"A portrait is a picture in which there is just a tiny little something not quite right about the mouth." -- John Singer Sargent

Sunday, January 26, 2020

Black Knife

This 1846 painting of Black Knife, an Apache Warrior by John Mix Stanley hangs in the Smithsonian American Art Museum in Washington, DC.
Black Knife, also known as Baishan, or by his Spanish name, Cuchillo Negro, was a celebrated Apache chief. His raids on Mexico made him a nominal ally of U.S. army battalions sent to the area following the outbreak of the Mexican War (1846--48). The Apache sought to protect their ancestral lands, which had become disputed territories between Mexico and the United States.
In 1845, John Mix Stanley joined Colonel Stephen Watts Kearny's expedition through Santa Fe to California to put down Mexican uprisings. In late October 1846 Kearny's troops encountered Black Knife, here seen scouting the position of the army troops, near what is now the Tonto National Forest in Arizona. In the distance, Stanley portrays the Rio Gila, which runs through Arizona and New Mexico. Stanley based his painting on sketches he had made of the area's geological features and native plants, lending authenticity to his narrative. -- SAAM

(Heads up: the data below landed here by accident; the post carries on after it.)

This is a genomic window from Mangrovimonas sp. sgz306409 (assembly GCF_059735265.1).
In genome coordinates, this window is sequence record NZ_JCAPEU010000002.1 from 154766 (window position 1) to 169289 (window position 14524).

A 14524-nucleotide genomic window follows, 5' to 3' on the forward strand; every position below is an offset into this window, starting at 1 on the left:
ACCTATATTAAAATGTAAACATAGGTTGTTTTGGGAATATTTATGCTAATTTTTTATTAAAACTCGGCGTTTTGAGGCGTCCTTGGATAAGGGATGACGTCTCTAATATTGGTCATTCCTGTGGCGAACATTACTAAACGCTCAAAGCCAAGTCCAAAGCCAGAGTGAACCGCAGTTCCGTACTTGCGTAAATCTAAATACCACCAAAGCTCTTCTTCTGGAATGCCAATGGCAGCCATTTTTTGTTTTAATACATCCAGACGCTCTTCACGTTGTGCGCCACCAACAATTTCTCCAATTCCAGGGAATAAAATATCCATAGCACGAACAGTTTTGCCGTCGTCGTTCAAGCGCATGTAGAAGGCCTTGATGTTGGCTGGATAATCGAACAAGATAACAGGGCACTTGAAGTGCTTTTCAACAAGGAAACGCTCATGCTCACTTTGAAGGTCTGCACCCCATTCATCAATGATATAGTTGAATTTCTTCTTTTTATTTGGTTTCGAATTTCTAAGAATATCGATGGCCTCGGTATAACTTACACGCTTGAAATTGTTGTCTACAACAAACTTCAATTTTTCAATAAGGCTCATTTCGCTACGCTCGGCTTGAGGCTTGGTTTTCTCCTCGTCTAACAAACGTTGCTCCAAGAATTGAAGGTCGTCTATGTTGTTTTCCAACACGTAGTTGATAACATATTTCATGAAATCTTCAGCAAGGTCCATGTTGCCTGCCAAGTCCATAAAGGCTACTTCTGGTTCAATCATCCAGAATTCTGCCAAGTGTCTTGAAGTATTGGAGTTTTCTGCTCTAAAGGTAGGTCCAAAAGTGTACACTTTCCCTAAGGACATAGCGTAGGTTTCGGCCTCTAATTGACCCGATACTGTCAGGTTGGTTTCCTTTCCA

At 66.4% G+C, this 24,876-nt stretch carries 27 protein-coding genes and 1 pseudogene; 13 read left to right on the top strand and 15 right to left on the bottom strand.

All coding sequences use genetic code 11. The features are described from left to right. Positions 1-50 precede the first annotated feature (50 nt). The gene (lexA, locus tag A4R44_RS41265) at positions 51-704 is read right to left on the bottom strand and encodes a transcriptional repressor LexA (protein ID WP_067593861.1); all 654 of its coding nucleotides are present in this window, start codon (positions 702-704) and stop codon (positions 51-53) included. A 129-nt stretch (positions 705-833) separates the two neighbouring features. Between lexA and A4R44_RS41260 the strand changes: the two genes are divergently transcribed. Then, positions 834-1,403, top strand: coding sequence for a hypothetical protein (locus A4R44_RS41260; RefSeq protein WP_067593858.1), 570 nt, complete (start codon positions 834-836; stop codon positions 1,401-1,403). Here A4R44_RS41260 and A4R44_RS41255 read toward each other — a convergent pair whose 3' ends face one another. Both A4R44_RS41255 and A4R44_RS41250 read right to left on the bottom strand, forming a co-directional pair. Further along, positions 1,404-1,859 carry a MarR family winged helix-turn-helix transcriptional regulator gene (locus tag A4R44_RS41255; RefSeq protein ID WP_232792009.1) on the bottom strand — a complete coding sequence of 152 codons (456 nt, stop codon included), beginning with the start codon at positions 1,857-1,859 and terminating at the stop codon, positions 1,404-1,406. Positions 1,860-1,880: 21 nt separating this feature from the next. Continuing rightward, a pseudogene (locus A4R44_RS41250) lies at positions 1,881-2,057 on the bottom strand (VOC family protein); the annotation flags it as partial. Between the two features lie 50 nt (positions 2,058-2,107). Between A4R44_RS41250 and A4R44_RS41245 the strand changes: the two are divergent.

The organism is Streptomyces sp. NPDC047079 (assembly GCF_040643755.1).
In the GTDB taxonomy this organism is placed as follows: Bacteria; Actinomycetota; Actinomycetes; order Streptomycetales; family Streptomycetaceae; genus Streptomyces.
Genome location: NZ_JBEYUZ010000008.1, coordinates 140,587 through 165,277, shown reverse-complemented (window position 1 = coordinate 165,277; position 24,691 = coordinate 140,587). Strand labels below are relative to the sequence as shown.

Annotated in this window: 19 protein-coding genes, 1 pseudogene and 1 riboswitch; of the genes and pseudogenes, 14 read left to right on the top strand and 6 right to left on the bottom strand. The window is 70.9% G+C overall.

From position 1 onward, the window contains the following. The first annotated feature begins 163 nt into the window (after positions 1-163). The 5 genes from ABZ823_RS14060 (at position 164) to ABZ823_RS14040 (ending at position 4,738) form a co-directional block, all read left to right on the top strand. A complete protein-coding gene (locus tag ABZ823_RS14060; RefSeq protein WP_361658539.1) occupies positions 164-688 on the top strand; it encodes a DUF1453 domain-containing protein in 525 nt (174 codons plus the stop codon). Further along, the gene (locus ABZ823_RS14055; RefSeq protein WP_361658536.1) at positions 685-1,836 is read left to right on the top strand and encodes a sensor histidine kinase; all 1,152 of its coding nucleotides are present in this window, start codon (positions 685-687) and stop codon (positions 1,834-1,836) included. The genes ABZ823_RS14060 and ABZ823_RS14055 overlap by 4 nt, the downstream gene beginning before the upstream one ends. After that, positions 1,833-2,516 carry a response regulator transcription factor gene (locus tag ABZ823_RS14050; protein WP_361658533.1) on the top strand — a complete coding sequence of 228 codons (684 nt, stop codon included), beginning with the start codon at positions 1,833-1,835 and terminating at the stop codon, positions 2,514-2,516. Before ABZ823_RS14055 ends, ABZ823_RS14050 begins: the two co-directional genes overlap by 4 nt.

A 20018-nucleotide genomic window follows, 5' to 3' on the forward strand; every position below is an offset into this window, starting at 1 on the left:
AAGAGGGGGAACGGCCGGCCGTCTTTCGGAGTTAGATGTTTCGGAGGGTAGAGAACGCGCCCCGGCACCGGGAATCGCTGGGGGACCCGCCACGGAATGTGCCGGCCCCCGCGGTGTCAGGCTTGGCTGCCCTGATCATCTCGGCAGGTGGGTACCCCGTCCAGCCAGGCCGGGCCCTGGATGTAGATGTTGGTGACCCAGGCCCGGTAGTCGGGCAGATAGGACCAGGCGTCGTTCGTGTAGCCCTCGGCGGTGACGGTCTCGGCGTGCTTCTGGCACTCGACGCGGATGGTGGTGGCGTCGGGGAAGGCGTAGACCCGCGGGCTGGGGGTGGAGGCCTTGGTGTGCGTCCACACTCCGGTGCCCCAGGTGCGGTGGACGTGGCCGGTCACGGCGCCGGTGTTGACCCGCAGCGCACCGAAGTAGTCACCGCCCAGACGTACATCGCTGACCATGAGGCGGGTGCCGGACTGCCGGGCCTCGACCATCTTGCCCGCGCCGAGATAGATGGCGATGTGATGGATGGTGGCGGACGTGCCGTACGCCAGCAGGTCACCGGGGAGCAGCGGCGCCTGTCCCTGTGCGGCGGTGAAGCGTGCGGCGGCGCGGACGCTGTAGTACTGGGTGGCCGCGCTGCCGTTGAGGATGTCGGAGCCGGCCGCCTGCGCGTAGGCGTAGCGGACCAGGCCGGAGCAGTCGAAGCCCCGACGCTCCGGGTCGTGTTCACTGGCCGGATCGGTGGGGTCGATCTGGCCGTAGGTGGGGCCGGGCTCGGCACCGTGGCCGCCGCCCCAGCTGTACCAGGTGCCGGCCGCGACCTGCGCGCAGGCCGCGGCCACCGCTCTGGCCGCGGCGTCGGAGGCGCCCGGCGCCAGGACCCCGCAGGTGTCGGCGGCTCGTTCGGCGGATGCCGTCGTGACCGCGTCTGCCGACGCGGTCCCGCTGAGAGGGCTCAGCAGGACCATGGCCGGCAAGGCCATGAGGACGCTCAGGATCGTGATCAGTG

No comments:

Post a Comment